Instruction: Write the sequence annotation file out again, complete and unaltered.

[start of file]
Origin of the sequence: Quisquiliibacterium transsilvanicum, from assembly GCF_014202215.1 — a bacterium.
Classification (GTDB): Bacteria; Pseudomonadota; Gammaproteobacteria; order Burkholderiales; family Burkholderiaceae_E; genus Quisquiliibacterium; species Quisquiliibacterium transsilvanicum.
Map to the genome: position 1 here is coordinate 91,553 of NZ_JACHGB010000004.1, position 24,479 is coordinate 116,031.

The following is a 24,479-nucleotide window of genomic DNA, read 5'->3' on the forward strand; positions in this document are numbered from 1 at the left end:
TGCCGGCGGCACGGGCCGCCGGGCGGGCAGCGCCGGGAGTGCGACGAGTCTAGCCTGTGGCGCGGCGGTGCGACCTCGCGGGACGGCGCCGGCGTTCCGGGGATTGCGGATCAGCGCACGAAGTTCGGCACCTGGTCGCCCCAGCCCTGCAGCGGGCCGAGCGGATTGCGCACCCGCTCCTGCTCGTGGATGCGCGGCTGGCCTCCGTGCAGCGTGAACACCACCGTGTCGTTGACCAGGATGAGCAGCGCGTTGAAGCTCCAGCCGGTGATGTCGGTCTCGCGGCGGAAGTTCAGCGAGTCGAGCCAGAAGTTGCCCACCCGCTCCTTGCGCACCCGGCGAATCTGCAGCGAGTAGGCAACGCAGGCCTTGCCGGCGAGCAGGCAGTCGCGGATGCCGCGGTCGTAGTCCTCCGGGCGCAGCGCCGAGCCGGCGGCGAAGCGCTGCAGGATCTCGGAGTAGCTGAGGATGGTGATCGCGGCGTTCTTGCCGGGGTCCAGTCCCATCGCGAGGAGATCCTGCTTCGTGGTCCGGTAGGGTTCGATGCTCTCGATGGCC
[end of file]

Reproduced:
Origin of the sequence: Quisquiliibacterium transsilvanicum, from assembly GCF_014202215.1 — a bacterium.
Classification (GTDB): Bacteria; Pseudomonadota; Gammaproteobacteria; order Burkholderiales; family Burkholderiaceae_E; genus Quisquiliibacterium; species Quisquiliibacterium transsilvanicum.
Map to the genome: position 1 here is coordinate 91,553 of NZ_JACHGB010000004.1, position 24,479 is coordinate 116,031.

The following is a 24,479-nucleotide window of genomic DNA, read 5'->3' on the forward strand; positions in this document are numbered from 1 at the left end:
TGCCGGCGGCACGGGCCGCCGGGCGGGCAGCGCCGGGAGTGCGACGAGTCTAGCCTGTGGCGCGGCGGTGCGACCTCGCGGGACGGCGCCGGCGTTCCGGGGATTGCGGATCAGCGCACGAAGTTCGGCACCTGGTCGCCCCAGCCCTGCAGCGGGCCGAGCGGATTGCGCACCCGCTCCTGCTCGTGGATGCGCGGCTGGCCTCCGTGCAGCGTGAACACCACCGTGTCGTTGACCAGGATGAGCAGCGCGTTGAAGCTCCAGCCGGTGATGTCGGTCTCGCGGCGGAAGTTCAGCGAGTCGAGCCAGAAGTTGCCCACCCGCTCCTTGCGCACCCGGCGAATCTGCAGCGAGTAGGCAACGCAGGCCTTGCCGGCGAGCAGGCAGTCGCGGATGCCGCGGTCGTAGTCCTCCGGGCGCAGCGCCGAGCCGGCGGCGAAGCGCTGCAGGATCTCGGAGTAGCTGAGGATGGTGATCGCGGCGTTCTTGCCGGGGTCCAGTCCCATCGCGAGGAGATCCTGCTTCGTGGTCCGGTAGGGTTCGATGCTCTCGATGGCC